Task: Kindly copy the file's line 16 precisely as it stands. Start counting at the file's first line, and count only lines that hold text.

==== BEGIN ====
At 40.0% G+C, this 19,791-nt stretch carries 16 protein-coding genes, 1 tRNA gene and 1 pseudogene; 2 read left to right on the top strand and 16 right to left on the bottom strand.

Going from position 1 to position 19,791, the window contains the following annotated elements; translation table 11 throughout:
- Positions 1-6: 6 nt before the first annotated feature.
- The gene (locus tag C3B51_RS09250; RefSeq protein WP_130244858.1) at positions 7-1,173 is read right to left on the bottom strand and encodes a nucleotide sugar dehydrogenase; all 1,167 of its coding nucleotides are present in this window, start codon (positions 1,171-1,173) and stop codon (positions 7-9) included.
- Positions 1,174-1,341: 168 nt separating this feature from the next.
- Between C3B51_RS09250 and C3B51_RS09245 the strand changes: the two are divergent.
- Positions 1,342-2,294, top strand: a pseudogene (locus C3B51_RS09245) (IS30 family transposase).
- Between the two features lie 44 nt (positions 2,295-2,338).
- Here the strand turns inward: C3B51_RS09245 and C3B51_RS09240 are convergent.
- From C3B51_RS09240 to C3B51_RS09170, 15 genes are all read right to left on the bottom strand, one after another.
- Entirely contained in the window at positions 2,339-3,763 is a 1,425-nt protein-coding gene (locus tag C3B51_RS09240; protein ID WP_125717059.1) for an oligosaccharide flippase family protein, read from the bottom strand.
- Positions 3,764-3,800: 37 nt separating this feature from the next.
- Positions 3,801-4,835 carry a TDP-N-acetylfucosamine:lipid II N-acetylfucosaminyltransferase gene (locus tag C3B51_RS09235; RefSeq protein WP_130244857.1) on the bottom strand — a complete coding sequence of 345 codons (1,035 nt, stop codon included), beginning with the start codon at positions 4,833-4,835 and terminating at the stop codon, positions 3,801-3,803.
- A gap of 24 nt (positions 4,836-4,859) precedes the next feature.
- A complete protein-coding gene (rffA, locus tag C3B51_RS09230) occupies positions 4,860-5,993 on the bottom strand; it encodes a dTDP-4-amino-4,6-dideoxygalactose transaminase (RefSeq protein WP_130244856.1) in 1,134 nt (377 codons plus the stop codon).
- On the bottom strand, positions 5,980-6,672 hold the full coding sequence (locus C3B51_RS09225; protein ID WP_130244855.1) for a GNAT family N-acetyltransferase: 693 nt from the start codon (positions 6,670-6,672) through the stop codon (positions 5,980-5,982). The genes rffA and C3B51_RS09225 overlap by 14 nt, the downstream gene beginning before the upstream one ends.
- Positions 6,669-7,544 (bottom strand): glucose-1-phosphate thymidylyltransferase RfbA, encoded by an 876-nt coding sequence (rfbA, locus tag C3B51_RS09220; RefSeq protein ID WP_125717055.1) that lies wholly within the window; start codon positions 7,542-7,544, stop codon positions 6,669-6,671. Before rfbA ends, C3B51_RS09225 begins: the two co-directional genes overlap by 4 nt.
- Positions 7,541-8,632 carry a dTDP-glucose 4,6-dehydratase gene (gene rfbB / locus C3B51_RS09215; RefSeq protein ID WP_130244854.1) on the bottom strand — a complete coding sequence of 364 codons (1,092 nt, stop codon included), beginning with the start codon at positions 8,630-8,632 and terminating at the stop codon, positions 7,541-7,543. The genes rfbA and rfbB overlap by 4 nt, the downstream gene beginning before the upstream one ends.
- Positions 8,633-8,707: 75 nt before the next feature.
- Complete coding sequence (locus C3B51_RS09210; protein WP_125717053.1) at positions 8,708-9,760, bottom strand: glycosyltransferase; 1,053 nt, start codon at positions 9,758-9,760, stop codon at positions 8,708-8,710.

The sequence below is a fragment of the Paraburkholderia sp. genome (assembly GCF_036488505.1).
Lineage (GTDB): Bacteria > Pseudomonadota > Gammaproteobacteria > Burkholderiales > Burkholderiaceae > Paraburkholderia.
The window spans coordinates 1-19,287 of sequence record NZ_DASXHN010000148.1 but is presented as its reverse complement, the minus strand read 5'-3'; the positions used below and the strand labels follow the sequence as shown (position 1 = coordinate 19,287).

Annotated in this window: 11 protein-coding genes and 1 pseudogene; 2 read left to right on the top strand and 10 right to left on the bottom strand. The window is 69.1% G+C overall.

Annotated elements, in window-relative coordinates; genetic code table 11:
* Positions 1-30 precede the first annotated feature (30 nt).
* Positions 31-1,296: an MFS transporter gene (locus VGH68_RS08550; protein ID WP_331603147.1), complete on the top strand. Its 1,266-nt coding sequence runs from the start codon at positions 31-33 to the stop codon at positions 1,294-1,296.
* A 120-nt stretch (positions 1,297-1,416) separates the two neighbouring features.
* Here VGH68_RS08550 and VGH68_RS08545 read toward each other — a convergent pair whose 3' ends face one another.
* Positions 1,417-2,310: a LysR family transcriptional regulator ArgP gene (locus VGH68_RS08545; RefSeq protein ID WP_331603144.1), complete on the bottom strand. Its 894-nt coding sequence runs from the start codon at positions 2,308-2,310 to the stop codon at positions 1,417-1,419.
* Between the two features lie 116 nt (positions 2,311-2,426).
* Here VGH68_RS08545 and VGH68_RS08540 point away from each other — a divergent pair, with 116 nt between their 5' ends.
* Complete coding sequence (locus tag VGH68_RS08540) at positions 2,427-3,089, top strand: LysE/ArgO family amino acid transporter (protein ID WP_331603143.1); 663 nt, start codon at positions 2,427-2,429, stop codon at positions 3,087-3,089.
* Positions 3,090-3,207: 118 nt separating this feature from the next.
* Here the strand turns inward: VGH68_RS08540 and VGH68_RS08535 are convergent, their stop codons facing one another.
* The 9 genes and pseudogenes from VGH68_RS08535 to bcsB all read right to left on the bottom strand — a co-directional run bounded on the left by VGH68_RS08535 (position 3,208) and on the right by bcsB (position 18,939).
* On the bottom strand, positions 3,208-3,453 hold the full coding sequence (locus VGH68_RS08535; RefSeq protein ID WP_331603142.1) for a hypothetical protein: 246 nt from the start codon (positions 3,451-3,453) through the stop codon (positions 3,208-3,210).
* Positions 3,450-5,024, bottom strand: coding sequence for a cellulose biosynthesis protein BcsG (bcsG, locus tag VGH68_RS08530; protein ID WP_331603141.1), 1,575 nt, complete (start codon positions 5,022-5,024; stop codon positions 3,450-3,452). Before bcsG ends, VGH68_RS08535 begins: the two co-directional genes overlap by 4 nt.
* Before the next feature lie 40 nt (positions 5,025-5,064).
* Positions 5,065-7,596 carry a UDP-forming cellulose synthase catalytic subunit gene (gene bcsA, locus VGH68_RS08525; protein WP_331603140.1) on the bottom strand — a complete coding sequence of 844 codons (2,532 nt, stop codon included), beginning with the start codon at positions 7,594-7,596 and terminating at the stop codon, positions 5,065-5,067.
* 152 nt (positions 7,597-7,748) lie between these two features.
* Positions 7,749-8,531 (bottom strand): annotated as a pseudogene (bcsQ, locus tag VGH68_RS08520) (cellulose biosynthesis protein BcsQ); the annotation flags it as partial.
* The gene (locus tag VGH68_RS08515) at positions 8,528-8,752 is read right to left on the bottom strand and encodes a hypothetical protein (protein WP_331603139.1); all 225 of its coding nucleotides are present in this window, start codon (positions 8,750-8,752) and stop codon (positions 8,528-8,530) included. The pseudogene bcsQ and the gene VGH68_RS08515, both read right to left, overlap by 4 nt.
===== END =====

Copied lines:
- On the bottom strand, positions 5,980-6,672 hold the full coding sequence (locus C3B51_RS09225; protein ID WP_130244855.1) for a GNAT family N-acetyltransferase: 693 nt from the start codon (positions 6,670-6,672) through the stop codon (positions 5,980-5,982). The genes rffA and C3B51_RS09225 overlap by 14 nt, the downstream gene beginning before the upstream one ends.